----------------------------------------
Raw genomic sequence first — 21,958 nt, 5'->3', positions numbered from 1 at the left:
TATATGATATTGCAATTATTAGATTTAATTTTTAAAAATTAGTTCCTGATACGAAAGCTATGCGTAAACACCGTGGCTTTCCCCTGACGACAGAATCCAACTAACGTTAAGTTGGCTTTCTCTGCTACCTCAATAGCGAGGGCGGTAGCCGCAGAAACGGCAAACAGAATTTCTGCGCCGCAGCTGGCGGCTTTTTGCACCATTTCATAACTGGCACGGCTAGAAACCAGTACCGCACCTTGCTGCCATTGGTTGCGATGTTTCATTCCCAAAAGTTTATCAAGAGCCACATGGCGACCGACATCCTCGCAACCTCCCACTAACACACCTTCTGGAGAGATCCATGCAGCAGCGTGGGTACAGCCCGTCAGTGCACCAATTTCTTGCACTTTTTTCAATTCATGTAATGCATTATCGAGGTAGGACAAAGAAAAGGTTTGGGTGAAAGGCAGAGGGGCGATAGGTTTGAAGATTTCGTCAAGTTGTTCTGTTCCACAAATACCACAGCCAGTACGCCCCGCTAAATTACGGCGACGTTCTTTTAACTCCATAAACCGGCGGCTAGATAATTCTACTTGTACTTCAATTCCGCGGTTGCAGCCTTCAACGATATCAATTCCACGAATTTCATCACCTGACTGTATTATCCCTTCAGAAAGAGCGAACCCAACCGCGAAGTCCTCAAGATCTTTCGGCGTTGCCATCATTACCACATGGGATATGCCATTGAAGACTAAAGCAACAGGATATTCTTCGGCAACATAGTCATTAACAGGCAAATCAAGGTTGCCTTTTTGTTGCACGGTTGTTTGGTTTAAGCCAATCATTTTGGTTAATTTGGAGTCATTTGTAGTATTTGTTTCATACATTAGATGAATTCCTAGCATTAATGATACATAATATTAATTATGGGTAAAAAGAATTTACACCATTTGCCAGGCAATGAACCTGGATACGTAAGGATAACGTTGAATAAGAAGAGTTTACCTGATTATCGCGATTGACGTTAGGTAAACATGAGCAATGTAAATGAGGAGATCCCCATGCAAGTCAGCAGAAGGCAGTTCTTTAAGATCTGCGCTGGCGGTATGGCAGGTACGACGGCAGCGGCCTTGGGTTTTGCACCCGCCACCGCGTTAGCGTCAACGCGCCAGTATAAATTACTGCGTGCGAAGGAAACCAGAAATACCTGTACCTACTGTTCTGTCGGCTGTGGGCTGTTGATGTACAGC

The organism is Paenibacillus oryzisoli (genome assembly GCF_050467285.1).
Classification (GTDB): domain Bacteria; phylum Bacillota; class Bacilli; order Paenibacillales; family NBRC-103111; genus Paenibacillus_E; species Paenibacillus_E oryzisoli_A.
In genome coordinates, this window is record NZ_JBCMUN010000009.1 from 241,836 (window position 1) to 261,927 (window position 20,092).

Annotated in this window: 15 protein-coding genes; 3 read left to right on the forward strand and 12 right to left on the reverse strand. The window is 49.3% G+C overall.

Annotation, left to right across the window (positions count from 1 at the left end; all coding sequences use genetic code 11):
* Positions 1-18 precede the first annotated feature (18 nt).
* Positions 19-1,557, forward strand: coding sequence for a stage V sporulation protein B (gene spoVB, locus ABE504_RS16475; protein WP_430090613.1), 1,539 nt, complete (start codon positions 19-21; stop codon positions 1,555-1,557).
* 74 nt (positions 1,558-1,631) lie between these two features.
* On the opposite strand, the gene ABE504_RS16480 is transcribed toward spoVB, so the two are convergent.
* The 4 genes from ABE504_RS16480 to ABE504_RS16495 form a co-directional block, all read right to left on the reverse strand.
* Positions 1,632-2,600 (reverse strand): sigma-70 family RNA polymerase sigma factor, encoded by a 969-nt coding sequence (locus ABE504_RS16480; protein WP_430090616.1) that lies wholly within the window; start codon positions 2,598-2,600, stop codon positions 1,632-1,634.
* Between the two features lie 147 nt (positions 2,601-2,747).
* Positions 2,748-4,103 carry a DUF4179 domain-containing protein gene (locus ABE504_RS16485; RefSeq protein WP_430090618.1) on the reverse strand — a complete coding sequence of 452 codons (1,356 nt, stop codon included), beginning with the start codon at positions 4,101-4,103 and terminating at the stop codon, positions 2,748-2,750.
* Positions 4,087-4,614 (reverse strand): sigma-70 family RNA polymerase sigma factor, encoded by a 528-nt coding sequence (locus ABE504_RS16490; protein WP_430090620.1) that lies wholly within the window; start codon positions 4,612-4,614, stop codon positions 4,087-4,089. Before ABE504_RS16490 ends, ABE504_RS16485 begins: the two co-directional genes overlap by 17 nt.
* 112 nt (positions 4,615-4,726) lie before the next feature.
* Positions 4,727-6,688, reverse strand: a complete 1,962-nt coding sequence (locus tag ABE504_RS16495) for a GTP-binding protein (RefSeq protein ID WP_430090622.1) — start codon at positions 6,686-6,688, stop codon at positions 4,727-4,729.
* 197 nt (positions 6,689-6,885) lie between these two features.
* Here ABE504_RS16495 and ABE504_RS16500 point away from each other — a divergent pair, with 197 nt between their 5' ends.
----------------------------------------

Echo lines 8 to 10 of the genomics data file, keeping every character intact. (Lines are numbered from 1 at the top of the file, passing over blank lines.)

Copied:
* Positions 1-18 precede the first annotated feature (18 nt).
* Positions 19-1,557, forward strand: coding sequence for a stage V sporulation protein B (gene spoVB, locus ABE504_RS16475; protein WP_430090613.1), 1,539 nt, complete (start codon positions 19-21; stop codon positions 1,555-1,557).
* 74 nt (positions 1,558-1,631) lie between these two features.